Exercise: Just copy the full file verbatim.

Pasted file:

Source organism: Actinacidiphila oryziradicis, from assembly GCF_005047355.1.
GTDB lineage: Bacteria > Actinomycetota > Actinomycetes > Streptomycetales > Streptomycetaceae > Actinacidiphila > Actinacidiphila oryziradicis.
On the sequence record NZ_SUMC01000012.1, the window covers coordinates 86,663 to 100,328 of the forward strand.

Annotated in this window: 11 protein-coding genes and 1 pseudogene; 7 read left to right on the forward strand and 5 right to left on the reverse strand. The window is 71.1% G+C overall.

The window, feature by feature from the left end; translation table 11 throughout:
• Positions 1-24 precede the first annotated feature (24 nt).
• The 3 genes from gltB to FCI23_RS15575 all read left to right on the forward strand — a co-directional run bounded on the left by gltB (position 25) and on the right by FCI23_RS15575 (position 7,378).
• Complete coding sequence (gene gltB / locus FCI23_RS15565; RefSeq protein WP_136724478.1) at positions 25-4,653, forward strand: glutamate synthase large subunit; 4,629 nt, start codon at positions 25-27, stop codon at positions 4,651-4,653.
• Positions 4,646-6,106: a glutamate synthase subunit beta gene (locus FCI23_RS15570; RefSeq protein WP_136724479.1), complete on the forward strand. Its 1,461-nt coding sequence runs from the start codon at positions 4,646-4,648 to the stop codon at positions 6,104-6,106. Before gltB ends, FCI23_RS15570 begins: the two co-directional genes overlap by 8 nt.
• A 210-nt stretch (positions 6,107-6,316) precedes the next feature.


Source organism: Actinacidiphila oryziradicis, from assembly GCF_005047355.1.
GTDB lineage: Bacteria > Actinomycetota > Actinomycetes > Streptomycetales > Streptomycetaceae > Actinacidiphila > Actinacidiphila oryziradicis.
On the sequence record NZ_SUMC01000012.1, the window covers coordinates 86,663 to 100,328 of the forward strand.

Annotated in this window: 11 protein-coding genes and 1 pseudogene; 7 read left to right on the forward strand and 5 right to left on the reverse strand. The window is 71.1% G+C overall.

The window, feature by feature from the left end; translation table 11 throughout:
• Positions 1-24 precede the first annotated feature (24 nt).
• The 3 genes from gltB to FCI23_RS15575 all read left to right on the forward strand — a co-directional run bounded on the left by gltB (position 25) and on the right by FCI23_RS15575 (position 7,378).
• Complete coding sequence (gene gltB / locus FCI23_RS15565; RefSeq protein WP_136724478.1) at positions 25-4,653, forward strand: glutamate synthase large subunit; 4,629 nt, start codon at positions 25-27, stop codon at positions 4,651-4,653.
• Positions 4,646-6,106: a glutamate synthase subunit beta gene (locus FCI23_RS15570; RefSeq protein WP_136724479.1), complete on the forward strand. Its 1,461-nt coding sequence runs from the start codon at positions 4,646-4,648 to the stop codon at positions 6,104-6,106. Before gltB ends, FCI23_RS15570 begins: the two co-directional genes overlap by 8 nt.
• A 210-nt stretch (positions 6,107-6,316) precedes the next feature.